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Internship Clinical, Geropsychology, Russian, Jewish

April 7, 2013

I am a young Jewish woman originally from Russia. My family immigrated and settled in Pennsylvania. I will be completing my PHD this year in Psychology at Yeshiva University and I feel that I am a strong candidate for your internship program. I look forward to a long and distinguished career as a clinical psychologist working in the areas of rehabilitation and neuropsychology.  I hope to work with immigrant and ethnic minority populations, especially the geriatric members of our Russian immigrant societies. This is how I feel I can provide the greatest service to my community as someone who is fluent in Russian. I can also read and write in both Hebrew and Spanish and I look forward to using these languages as well as a professional psychologist.

 My research interests stem from my ethnic background and personal experiences, coupled with my clinical interest in geropsychology. I look forward to life-long study in the area of cultural diversity, acculturation, and cultural factors as they apply to psychological and neuropsychological assessment, particularly with regard to elderly immigrants from the Former Soviet Union, one of the oldest immigrant groups in the United States.  Russian culture is notorious for attaching a stigma to mental health problems. Moreover, available literature indicates that Russian immigrants may be more likely to manifest somatic symptoms of psychological distress and seek mental health treatment from their primary care physician. Thus, this segment of our population has great potential for under-recognition or misidentification of psychological distress.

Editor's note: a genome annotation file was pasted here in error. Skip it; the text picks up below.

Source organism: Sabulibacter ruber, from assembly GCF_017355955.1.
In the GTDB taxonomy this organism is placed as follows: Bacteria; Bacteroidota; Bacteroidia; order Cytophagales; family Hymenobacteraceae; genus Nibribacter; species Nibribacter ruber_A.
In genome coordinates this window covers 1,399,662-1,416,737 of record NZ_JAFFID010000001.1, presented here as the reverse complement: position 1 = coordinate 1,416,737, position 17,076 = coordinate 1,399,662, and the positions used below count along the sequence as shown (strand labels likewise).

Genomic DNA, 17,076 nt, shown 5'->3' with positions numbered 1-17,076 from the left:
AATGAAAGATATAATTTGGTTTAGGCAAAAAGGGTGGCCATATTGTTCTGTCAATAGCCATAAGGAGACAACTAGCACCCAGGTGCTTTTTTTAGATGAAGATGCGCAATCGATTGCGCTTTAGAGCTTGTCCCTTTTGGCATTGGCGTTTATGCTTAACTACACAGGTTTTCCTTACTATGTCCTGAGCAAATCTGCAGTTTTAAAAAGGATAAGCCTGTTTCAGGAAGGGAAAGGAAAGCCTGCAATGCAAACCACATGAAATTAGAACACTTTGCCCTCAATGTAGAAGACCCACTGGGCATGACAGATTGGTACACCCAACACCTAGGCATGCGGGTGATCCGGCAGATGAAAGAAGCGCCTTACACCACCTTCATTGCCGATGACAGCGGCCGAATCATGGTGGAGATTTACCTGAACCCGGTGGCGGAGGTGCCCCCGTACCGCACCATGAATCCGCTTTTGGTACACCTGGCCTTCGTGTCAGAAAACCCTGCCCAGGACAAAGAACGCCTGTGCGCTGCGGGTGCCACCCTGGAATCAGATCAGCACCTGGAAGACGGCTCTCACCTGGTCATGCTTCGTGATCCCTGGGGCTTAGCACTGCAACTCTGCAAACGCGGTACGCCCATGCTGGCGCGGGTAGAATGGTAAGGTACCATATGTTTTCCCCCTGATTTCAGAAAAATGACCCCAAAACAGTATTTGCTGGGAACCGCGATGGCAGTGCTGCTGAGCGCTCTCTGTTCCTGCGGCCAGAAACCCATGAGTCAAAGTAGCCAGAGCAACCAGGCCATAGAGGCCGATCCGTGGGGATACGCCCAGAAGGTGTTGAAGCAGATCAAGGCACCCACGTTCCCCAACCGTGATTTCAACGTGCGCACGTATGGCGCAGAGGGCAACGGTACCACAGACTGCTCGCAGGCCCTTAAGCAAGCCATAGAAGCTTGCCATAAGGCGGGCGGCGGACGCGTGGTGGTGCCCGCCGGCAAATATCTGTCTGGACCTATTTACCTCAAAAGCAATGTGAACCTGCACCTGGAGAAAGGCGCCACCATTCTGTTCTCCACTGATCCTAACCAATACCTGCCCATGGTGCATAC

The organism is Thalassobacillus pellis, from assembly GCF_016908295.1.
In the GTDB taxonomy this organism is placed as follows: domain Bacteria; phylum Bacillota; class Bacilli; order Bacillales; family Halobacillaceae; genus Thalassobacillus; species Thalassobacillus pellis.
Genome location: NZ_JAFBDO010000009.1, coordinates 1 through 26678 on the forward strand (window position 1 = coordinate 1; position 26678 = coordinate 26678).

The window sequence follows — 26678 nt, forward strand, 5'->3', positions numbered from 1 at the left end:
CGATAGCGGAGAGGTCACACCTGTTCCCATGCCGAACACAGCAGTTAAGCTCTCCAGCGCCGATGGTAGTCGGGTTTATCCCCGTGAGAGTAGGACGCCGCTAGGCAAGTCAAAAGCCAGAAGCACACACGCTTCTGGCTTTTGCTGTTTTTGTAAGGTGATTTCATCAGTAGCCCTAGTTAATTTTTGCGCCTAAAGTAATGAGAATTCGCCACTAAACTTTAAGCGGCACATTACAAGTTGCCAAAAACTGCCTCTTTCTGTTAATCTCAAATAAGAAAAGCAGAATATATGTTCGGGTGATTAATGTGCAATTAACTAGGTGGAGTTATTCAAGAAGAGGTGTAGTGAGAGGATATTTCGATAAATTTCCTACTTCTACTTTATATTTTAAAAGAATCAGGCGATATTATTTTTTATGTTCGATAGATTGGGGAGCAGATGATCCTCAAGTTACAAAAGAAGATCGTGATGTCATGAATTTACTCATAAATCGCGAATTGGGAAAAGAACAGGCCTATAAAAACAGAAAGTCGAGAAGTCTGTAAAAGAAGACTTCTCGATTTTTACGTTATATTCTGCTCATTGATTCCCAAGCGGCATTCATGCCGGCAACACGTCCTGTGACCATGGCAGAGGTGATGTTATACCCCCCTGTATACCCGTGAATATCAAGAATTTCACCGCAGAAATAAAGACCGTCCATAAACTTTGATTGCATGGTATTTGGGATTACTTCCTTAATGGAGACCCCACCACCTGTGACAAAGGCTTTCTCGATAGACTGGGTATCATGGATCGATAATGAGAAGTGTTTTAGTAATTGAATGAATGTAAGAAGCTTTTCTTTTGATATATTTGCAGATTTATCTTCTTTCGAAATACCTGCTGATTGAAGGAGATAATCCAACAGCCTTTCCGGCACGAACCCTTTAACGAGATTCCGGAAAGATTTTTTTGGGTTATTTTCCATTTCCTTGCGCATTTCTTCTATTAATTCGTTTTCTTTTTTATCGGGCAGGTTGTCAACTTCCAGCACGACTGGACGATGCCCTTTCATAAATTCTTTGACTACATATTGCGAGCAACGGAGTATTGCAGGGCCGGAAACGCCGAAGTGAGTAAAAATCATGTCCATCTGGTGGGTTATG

I have conducted extensive critical literature reviews on the prevalence and presentation of depression in older Russian immigrants.  In order to understand how this population group differs from the general elderly population, my analysis included an overview of the current understanding of depression among community dwelling older adults compared to older adults in primary care settings.  I have also examined our current understandings of the manifestations of depression among older Asian and Hispanic groups.

 My dissertation research continues to emphasize the potential under-detection of depression among elderly immigrants from the former Soviet Union.  My study reports findings from a subset of data collected as part of a larger study of physical and mood symptoms among Russian immigrant older adults. My central research goal is to contribute to a determination of the factors that influence accurate detection and diagnosis of depression among older, immigrant patients in primary care.  Preliminary analyses indicate a high rate of depression reported in our sample that appears to go undetected in many cases. There was a tendency to report more severe levels of somatic symptoms than syndromal symptoms and physical functioning was thought to be more impaired than emotional functioning.  These findings indicate that the central keys to understanding how to improve the care of elderly Russians in primary care facilities would be to increase our sensitivity to the presence of psychological distress, thus facilitating a more accurate assessment of mood symptoms.

 I have a solid foundation for culturally competent therapeutic work.  I look forward to giving my all to this internship so as to further broaden my knowledge and experience with diverse patient populations.

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